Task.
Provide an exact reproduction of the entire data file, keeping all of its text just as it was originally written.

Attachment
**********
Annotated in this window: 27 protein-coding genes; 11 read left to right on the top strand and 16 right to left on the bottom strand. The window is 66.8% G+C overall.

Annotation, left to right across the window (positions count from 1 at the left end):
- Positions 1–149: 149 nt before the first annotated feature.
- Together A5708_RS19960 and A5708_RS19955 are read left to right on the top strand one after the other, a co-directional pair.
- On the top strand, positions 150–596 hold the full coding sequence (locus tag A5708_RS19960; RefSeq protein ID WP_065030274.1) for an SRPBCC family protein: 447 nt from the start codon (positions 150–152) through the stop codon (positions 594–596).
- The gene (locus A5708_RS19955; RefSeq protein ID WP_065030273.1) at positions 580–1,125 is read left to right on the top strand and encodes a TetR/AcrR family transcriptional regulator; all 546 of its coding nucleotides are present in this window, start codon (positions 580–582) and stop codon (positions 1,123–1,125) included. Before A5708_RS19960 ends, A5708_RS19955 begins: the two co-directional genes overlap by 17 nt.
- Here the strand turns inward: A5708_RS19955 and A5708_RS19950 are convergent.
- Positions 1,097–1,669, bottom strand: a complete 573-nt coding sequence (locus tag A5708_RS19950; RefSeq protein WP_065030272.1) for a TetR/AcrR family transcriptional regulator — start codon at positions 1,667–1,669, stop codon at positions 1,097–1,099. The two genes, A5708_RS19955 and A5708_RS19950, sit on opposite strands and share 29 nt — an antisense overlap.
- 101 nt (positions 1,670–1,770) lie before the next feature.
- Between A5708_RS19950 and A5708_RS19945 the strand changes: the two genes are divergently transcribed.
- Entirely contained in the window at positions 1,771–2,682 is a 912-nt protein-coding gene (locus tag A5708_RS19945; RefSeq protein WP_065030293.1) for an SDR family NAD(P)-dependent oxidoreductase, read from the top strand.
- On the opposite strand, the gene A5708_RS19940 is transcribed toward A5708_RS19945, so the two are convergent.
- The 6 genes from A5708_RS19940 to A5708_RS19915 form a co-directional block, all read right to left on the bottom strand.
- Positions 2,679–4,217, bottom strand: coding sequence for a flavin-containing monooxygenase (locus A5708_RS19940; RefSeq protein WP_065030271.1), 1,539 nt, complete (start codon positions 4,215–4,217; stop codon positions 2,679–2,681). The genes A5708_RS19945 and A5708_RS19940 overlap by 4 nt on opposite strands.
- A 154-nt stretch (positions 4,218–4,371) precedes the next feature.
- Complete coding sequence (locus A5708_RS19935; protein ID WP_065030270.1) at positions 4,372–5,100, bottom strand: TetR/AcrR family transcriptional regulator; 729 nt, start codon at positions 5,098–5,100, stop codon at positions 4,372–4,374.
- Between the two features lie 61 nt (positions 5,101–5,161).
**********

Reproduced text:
Annotated in this window: 27 protein-coding genes; 11 read left to right on the top strand and 16 right to left on the bottom strand. The window is 66.8% G+C overall.

Annotation, left to right across the window (positions count from 1 at the left end):
- Positions 1–149: 149 nt before the first annotated feature.
- Together A5708_RS19960 and A5708_RS19955 are read left to right on the top strand one after the other, a co-directional pair.
- On the top strand, positions 150–596 hold the full coding sequence (locus tag A5708_RS19960; RefSeq protein ID WP_065030274.1) for an SRPBCC family protein: 447 nt from the start codon (positions 150–152) through the stop codon (positions 594–596).
- The gene (locus A5708_RS19955; RefSeq protein ID WP_065030273.1) at positions 580–1,125 is read left to right on the top strand and encodes a TetR/AcrR family transcriptional regulator; all 546 of its coding nucleotides are present in this window, start codon (positions 580–582) and stop codon (positions 1,123–1,125) included. Before A5708_RS19960 ends, A5708_RS19955 begins: the two co-directional genes overlap by 17 nt.
- Here the strand turns inward: A5708_RS19955 and A5708_RS19950 are convergent.
- Positions 1,097–1,669, bottom strand: a complete 573-nt coding sequence (locus tag A5708_RS19950; RefSeq protein WP_065030272.1) for a TetR/AcrR family transcriptional regulator — start codon at positions 1,667–1,669, stop codon at positions 1,097–1,099. The two genes, A5708_RS19955 and A5708_RS19950, sit on opposite strands and share 29 nt — an antisense overlap.
- 101 nt (positions 1,670–1,770) lie before the next feature.
- Between A5708_RS19950 and A5708_RS19945 the strand changes: the two genes are divergently transcribed.
- Entirely contained in the window at positions 1,771–2,682 is a 912-nt protein-coding gene (locus tag A5708_RS19945; RefSeq protein WP_065030293.1) for an SDR family NAD(P)-dependent oxidoreductase, read from the top strand.
- On the opposite strand, the gene A5708_RS19940 is transcribed toward A5708_RS19945, so the two are convergent.
- The 6 genes from A5708_RS19940 to A5708_RS19915 form a co-directional block, all read right to left on the bottom strand.
- Positions 2,679–4,217, bottom strand: coding sequence for a flavin-containing monooxygenase (locus A5708_RS19940; RefSeq protein WP_065030271.1), 1,539 nt, complete (start codon positions 4,215–4,217; stop codon positions 2,679–2,681). The genes A5708_RS19945 and A5708_RS19940 overlap by 4 nt on opposite strands.
- A 154-nt stretch (positions 4,218–4,371) precedes the next feature.
- Complete coding sequence (locus A5708_RS19935; protein ID WP_065030270.1) at positions 4,372–5,100, bottom strand: TetR/AcrR family transcriptional regulator; 729 nt, start codon at positions 5,098–5,100, stop codon at positions 4,372–4,374.
- Between the two features lie 61 nt (positions 5,101–5,161).